Copping out of playing favourites: Gastropost Mission #17

This post has been cross-posted to Gastropost – a project spearheaded by the National Post that sends food lovers on various food-related missions and gets them to share their experiences.  Mission #17 asked Gastroposters to share their favourite food.

It is difficult for me to even begin to consider a question that requires me to assign hierarchical value to foods that I love. For my tastes can be fleeting and there are simply too many favourites to have. So my response to this week’s Gastropost is somewhat of a cop out, but it isn’t without logic or fairness.

If I absolutely had to label something as my favourite food, I would choose the highly versatile, ever customizable, wholly ubiquitous sandwich.

I am convinced that there is a sandwich (the term used loosely to refer to ingredients of almost any kind wrapped, stuffed, layered, spread, crumbled, melted, smashed, drizzled, cracked between, inside, on top of some sort of leavened or unleavened, baked or fried dough) for all tastes, moods, cultures, dietary or religious restrictions or wayward inclinations.

Sandwiches can be savoury (a reuben) or sweet (Nutella and banana). You can eat them for breakfast (BLT), lunch (ham and swiss) or dinner (blackened chicken breast, with oven roasted tomatoes and fresh buffalo mozzarella). You can take them to go (burrito) or eat them with a knife and fork (open faced porchetta).  Children love them (peanut butter and jelly, no crust), teenagers eat them (turkey and cheddar) and adults love them too (steak and mushroom).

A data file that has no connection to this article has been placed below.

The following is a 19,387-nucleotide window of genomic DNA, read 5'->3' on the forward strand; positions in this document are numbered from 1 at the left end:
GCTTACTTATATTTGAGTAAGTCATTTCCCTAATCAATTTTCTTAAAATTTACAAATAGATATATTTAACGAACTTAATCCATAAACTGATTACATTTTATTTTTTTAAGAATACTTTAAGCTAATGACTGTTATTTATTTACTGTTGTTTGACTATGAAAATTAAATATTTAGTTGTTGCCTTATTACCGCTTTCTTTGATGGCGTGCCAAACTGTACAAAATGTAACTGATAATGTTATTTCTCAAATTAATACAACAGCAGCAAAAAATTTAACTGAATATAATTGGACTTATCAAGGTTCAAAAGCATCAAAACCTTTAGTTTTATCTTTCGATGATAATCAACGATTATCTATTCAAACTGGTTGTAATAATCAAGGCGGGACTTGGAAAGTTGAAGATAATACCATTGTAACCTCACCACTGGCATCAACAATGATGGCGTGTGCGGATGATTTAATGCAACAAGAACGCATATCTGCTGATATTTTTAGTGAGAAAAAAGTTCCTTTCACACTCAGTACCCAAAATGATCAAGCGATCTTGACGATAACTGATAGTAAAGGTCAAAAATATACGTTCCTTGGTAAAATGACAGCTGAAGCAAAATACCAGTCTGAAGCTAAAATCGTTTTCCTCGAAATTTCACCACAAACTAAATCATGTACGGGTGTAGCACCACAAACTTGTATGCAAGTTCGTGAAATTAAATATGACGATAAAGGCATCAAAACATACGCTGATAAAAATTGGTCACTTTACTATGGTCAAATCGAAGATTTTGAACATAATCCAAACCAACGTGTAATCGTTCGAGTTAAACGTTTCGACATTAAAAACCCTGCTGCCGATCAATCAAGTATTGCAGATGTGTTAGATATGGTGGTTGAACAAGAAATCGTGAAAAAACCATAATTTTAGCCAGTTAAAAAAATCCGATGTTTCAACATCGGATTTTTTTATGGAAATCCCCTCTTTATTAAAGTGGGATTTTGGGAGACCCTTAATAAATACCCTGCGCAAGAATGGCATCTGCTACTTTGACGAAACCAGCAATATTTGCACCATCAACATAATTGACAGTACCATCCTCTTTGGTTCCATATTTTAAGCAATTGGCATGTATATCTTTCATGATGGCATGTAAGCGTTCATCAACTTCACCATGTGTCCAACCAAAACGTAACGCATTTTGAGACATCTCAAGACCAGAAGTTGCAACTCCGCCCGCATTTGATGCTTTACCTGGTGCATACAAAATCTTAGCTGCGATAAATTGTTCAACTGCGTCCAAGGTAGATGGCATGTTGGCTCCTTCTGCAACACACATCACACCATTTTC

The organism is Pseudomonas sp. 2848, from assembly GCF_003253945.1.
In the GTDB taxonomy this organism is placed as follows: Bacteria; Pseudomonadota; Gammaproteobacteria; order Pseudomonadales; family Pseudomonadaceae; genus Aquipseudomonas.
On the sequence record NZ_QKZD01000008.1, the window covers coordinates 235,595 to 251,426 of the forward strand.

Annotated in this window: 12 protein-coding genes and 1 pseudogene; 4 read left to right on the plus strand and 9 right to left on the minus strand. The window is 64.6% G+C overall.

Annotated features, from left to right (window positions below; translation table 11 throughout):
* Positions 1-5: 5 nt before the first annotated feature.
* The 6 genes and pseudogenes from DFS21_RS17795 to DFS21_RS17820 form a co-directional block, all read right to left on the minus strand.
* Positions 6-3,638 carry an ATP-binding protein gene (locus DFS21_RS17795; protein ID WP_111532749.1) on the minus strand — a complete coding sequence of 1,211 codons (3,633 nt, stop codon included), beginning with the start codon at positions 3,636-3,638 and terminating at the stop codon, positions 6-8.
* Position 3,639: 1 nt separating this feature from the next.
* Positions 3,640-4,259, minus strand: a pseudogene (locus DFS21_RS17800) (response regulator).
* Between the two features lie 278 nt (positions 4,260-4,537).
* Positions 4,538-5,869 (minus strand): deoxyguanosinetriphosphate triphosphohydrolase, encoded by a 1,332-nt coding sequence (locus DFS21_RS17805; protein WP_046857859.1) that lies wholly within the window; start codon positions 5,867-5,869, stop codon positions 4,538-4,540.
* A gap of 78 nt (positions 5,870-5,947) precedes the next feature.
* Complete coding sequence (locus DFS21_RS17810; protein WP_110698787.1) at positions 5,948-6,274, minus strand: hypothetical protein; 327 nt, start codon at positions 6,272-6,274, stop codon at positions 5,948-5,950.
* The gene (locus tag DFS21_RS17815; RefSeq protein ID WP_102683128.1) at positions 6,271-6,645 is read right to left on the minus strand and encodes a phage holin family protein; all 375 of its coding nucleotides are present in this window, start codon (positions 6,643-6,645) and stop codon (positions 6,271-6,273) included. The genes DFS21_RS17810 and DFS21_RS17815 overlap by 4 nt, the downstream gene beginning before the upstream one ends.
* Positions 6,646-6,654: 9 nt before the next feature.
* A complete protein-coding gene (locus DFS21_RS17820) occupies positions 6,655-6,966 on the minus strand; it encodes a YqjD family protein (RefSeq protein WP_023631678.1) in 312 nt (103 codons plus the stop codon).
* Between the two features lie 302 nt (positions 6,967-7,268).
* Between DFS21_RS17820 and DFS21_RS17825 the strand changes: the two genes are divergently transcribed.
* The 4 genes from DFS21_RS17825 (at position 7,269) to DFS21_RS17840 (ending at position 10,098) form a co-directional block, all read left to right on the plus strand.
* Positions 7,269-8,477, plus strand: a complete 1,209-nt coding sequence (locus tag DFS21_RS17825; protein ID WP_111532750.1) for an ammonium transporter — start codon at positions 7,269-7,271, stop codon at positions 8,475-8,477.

They can be light and healthy (veggie wrap with hummus), rich and decadent (croque madame), cheap and sketchy (spam and cheese whiz), dainty (tea sandwiches) or hearty (sloppy joe).

 

They can be made with raw ingredients and eaten cold (cold cut combo), cooked ingredients and eaten warm (hamburger on ciabatta), baked (meatball hoagies) or fried (grilled cheese).

You can eat them in Vietnam (bánh mì), Lebanon (shawarma) France (jambon et beurre), Germany (bratwurst and sauerkraut), Canada (peameal bacon and cheddar), the United States (BBQ chicken), Mexico (torta), Southern Africa (Gatsby).

I could go on, but the point is almost every element of the sandwich is infinitely variable making the combinations inexhaustible. The sandwich lets me showcase whatever food is temporarily holding the top spot for favourite, and it doesn’t balk when I need to switch it up.  In fact, it likes that.



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  1. Yes – you did it! And yes, sandwiches – very much like toast – are so versatile in terms of showcasing other foods!